WASHINGTON -- ``Today the guns are silent. ... The entire world is quietly at peace.'' So said Douglas MacArthur in September 1945. Last week, seeing that quotation, now inscribed in stone at the new World War II Memorial in Washington, I was struck, touched, by its optimism.
And transience. The end of the war brought peace to Germany and Japan, which had been reduced to rubble. But that was the peace of the grave. There was no peace in Greece or China, where guerrilla war continued through the 1940s. There was tremendous civil unrest in France where communist parties came very close to winning power. And then, of course, the postcolonial aftermath: wars in India, Palestine, Indochina, Burma, and the list goes on.
A few days after my encounter with that MacArthur quotation, I read a brilliant and impassioned article by the eminent British military historian, John Keegan, skewering the commonplace and ahistorical idea -- claiming World War II as a model -- that wars end cleanly, neatly and completely. Keegan's article (London Daily Telegraph, June 1) detailed the bloody aftermath that continued for years after MacArthur's words on the battleship Missouri.
Keegan's larger point was contemporary, however. ``The British and American media retail with evident satisfaction every scrap of information'' -- bad war news, coalition soldiers' misconduct -- that ``undermines any expectation by readers and viewers of a successful outcome to the Iraqi involvement.'' The fact that transition from the coalition conquest of last April 9 to whatever new Iraq emerges will be difficult and bloody and contentious is the historical norm, argues Keegan, and yet it has been used by critics to discredit both the war and Bush and Blair for having undertaken it.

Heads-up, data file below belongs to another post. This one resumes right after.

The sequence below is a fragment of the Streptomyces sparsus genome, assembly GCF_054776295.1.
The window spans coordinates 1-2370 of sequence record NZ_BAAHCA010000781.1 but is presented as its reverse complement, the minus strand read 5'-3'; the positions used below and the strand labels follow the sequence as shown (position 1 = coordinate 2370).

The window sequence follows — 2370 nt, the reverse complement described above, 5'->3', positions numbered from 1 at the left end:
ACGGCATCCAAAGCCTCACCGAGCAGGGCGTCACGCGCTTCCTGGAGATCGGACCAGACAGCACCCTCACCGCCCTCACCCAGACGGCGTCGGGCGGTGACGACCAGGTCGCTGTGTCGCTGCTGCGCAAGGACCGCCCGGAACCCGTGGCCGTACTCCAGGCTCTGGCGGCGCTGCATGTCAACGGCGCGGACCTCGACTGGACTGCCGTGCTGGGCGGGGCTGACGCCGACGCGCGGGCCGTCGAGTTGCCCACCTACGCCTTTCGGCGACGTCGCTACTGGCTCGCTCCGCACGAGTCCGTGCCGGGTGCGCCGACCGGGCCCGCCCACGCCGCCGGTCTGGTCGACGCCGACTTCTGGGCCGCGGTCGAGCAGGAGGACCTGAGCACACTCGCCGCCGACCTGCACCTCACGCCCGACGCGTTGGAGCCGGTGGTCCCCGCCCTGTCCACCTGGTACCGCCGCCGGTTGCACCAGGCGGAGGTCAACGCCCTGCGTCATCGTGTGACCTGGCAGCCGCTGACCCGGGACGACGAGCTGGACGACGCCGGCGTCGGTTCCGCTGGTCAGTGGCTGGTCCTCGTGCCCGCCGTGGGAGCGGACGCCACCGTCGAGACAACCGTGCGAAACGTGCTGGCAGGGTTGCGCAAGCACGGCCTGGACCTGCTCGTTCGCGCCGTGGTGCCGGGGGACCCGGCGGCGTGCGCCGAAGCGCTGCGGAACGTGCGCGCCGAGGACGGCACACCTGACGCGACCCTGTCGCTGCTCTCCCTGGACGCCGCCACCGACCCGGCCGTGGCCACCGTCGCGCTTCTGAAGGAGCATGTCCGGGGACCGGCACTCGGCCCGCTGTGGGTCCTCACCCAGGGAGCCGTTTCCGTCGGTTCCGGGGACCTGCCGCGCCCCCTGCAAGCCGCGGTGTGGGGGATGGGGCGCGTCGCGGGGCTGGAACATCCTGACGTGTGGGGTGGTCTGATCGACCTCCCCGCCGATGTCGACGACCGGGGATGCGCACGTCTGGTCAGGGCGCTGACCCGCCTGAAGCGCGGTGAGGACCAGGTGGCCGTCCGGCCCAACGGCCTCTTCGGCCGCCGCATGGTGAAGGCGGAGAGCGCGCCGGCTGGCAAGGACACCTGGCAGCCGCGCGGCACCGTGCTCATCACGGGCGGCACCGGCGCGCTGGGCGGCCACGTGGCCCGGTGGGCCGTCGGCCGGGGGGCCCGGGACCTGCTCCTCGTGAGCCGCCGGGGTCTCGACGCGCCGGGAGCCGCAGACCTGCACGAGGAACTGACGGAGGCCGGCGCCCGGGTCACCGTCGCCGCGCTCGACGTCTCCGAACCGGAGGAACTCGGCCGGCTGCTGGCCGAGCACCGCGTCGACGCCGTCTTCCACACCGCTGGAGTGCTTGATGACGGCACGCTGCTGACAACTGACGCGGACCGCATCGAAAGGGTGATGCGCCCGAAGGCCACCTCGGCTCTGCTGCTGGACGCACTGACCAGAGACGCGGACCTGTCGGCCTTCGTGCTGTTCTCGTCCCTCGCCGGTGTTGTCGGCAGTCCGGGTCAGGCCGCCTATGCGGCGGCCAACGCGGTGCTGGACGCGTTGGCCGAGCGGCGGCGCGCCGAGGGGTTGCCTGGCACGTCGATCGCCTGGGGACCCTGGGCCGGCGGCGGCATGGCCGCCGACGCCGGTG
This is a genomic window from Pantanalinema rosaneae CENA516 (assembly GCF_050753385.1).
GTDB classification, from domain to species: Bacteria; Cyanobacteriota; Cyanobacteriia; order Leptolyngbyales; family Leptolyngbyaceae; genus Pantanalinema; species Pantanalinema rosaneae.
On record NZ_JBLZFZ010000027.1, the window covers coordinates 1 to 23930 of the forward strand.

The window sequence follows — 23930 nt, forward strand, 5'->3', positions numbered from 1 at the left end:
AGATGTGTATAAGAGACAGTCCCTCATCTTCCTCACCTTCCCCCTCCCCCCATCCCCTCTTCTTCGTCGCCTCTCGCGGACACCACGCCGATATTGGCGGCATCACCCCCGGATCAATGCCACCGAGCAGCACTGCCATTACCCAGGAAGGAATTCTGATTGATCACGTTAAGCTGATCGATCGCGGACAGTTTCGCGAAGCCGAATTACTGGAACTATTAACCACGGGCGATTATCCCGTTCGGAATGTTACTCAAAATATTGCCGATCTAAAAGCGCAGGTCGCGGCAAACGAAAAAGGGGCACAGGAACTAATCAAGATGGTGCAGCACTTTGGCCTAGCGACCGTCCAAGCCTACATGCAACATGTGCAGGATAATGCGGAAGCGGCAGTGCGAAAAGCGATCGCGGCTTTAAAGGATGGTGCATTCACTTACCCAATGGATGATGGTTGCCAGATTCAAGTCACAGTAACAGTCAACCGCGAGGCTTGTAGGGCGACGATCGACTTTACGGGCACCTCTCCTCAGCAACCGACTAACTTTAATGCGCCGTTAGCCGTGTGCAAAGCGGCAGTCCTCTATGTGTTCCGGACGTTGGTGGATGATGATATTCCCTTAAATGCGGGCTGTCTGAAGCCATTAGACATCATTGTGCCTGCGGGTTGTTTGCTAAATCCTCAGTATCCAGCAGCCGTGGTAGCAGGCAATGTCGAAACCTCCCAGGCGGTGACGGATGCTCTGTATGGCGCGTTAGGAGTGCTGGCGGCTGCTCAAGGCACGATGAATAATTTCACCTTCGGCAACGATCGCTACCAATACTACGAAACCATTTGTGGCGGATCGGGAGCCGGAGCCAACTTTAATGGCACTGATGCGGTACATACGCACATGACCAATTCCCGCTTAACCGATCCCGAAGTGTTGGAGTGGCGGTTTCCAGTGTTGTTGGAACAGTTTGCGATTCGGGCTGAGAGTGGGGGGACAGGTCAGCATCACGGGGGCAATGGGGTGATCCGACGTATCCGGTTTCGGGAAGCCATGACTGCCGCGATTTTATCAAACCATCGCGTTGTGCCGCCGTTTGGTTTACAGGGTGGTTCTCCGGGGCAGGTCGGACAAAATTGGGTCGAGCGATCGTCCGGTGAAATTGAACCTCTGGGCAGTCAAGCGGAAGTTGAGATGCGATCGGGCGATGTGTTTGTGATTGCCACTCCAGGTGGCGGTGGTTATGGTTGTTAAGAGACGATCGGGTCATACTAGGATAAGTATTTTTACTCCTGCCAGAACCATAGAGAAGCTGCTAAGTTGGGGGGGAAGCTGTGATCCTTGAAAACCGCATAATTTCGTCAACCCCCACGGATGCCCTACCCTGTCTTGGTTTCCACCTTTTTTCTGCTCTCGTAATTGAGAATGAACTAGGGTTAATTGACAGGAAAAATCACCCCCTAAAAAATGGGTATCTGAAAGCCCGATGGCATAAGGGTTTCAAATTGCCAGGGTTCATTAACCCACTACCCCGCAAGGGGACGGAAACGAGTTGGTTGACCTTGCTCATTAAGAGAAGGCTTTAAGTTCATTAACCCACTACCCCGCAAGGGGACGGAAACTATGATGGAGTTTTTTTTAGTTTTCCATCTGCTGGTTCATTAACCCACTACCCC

Keegan does not just know more history than all the sage Iraq critics combined. Within hours, his resistance to the Iraq panic sweeping Washington and London was looking prescient. The panic-mongers had been telling us that all was chaos, that the June 30 date for the handover of power to an interim Iraqi government was approaching with nothing but violence, bickering, and no one to hand the reins to.
As of this week, we have an interim Iraqi government, remarkably balanced in terms of ethnicity, region and tribe. Such encouraging developments, however, are apparently not to be permitted to puncture the current defeatism.
Charles Krauthammer is a 1987 Pulitzer Prize winner, 1984 National Magazine Award winner, and a columnist for The Washington Post since 1985.
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